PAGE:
Democratic presidential candidate Bernie Sanders paid an impromptu visit to a Verizon workers' picket line in Brooklyn on Wednesday after being endorsed by New York City transit workers as he tried to wrest a bit of union support from rival Hillary Clinton.
The Brooklyn-born Sanders addressed an enthusiastic crowd of striking workers from Verizon as "brothers and sisters" and thanked them for their courage in standing up to what he characterized as corporate greed.
It was a scene tailor-made for the U.S. senator from Vermont, who has focused on income inequality in his campaign for the Democratic presidential nomination. Sanders is trying to catch up with Clinton, the front-runner, in Tuesday's primary in New York, a state both candidates have called home.
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Workers cheered as Sanders criticized the mammoth communications company for wanting to take away health benefits, outsource jobs and avoid federal income taxes, calling it "just another major American corporation trying to destroy the lives of working Americans."
"Today you are standing up not just for justice for Verizon workers, you're standing up for millions of Americans ... and you’re telling corporate America that they cannot have it all," Sanders said.
Nearly 40,000 Verizon employees walked off the job on Wednesday in one of the largest U.S. strikes in recent years after contract talks hit an impasse.
While Sanders whipped up the crowd of hundreds in Brooklyn, Clinton's campaign issued a statement criticizing Verizon for wanting to outsource more jobs and urging the company to go back to the bargaining table.
Among Democrats and independents who belong to a labor union, 50 percent support Clinton and 36 percent back Sanders, according to a Reuters/Ipsos national poll in March.
In comparison, Clinton and Sanders have been about even in the poll among all Democrats and independents. The poll from March 1 to March 31 included 780 people who said they were Democrats or independents and belonged to a labor union. It had a credibility interval of 4 percentage points.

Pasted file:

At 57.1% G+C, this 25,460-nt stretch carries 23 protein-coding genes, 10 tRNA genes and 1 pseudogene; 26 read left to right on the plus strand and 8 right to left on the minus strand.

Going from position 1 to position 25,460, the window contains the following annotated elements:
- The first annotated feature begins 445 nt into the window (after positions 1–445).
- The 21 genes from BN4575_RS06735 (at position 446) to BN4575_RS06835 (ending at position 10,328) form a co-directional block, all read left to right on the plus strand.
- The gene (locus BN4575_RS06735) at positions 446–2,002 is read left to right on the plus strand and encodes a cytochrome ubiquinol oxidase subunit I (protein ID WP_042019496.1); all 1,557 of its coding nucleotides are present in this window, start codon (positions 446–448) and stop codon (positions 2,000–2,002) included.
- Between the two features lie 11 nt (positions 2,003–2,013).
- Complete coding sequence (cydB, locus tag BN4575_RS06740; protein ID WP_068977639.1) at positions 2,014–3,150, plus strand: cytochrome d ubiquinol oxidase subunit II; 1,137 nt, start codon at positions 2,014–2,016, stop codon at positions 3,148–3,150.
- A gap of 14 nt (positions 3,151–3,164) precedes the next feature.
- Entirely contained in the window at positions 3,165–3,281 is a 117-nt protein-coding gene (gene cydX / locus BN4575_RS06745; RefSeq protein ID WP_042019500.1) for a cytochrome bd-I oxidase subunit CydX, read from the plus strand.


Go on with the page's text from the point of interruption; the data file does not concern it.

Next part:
Nearly 40,000 Verizon employees went on strike on Wednesday in one of the largest U.S. walkouts in recent years after contract talks hit an impasse.
'STANDING UP FOR MILLIONS OF AMERICANS'
"You are standing up not just for justice for Verizon workers, you're standing up for millions of Americans ... and you’re telling corporate America that they cannot have it all," Sanders told the striking workers.
Verizon Chief Executive Officer Lowell McAdam accused Sanders of getting the facts wrong and oversimplifying the situation, dismissing the candidate's views as "contemptible." The company has to adapt to competition and technology, but still provides good jobs and benefits to thousands, he said in a statement.
Sanders fired back on Twitter at McAdam and General Electric Co <GE.N> Chief Executive Jeff Immelt, who criticized Sanders in an opinion article last week.
"I don’t want the support of McAdam, Immelt and their friends in the billionaire class," Sanders wrote. "I welcome their contempt."
While Sanders whipped up the crowd in Brooklyn, Clinton's campaign issued a statement criticizing Verizon for wanting to outsource more jobs and urging the company to go back to the bargaining table.
"To preserve and grow America's middle class, we need to protect good wages and benefits, including retirement security," Clinton said. "And we should be doing all we can to keep good-paying jobs with real job security in New York."
Earlier in the day, Sanders announced the endorsement of Transport Workers Union Local 100, representing 42,000 workers in the New York City area.
Clinton, meanwhile, won the backing of a local unit, representing more than 27,000 area workers, of the International Brotherhood of Electrical Workers, one of the unions involved in the Verizon strike. The other union involved in the strike, the Communications Workers of America, has endorsed Sanders for president.
Other influential unions that have backed Clinton include the AFSCME, a public employees union with 1.6 million members, and the Service Employees International Union, or SEIU, which has about 2 million members in a variety of professions.
In what was widely viewed as a win for Sanders, the AFL-CIO, the country's largest labor union federation, in February declined to endorse a candidate in the Democratic primary.
Sanders also won his first endorsement from a fellow U.S. senator, Democrat Jeff Merkley of Oregon, on Wednesday, while Clinton was endorsed by New York's Daily News, which called her a "superprepared warrior realist."